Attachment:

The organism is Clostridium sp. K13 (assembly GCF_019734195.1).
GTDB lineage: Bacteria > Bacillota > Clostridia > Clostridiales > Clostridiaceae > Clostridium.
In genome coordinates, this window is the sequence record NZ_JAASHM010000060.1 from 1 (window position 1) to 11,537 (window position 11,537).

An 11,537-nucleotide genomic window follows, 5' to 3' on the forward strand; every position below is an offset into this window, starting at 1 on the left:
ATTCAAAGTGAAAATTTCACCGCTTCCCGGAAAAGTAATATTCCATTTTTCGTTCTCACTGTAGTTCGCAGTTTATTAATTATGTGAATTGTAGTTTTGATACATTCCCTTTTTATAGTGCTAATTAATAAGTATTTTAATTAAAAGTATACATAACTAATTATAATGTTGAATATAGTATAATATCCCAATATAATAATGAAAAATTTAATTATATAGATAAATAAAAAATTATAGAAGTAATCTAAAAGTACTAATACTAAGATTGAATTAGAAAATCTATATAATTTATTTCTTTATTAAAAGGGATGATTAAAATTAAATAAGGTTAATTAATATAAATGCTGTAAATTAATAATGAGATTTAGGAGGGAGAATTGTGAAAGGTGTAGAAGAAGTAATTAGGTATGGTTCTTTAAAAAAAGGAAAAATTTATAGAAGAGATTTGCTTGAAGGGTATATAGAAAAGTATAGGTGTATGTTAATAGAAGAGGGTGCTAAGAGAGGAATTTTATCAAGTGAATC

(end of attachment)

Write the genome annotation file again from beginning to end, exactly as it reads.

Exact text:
The organism is Clostridium sp. K13 (assembly GCF_019734195.1).
GTDB lineage: Bacteria > Bacillota > Clostridia > Clostridiales > Clostridiaceae > Clostridium.
In genome coordinates, this window is the sequence record NZ_JAASHM010000060.1 from 1 (window position 1) to 11,537 (window position 11,537).

An 11,537-nucleotide genomic window follows, 5' to 3' on the forward strand; every position below is an offset into this window, starting at 1 on the left:
ATTCAAAGTGAAAATTTCACCGCTTCCCGGAAAAGTAATATTCCATTTTTCGTTCTCACTGTAGTTCGCAGTTTATTAATTATGTGAATTGTAGTTTTGATACATTCCCTTTTTATAGTGCTAATTAATAAGTATTTTAATTAAAAGTATACATAACTAATTATAATGTTGAATATAGTATAATATCCCAATATAATAATGAAAAATTTAATTATATAGATAAATAAAAAATTATAGAAGTAATCTAAAAGTACTAATACTAAGATTGAATTAGAAAATCTATATAATTTATTTCTTTATTAAAAGGGATGATTAAAATTAAATAAGGTTAATTAATATAAATGCTGTAAATTAATAATGAGATTTAGGAGGGAGAATTGTGAAAGGTGTAGAAGAAGTAATTAGGTATGGTTCTTTAAAAAAAGGAAAAATTTATAGAAGAGATTTGCTTGAAGGGTATATAGAAAAGTATAGGTGTATGTTAATAGAAGAGGGTGCTAAGAGAGGAATTTTATCAAGTGAATC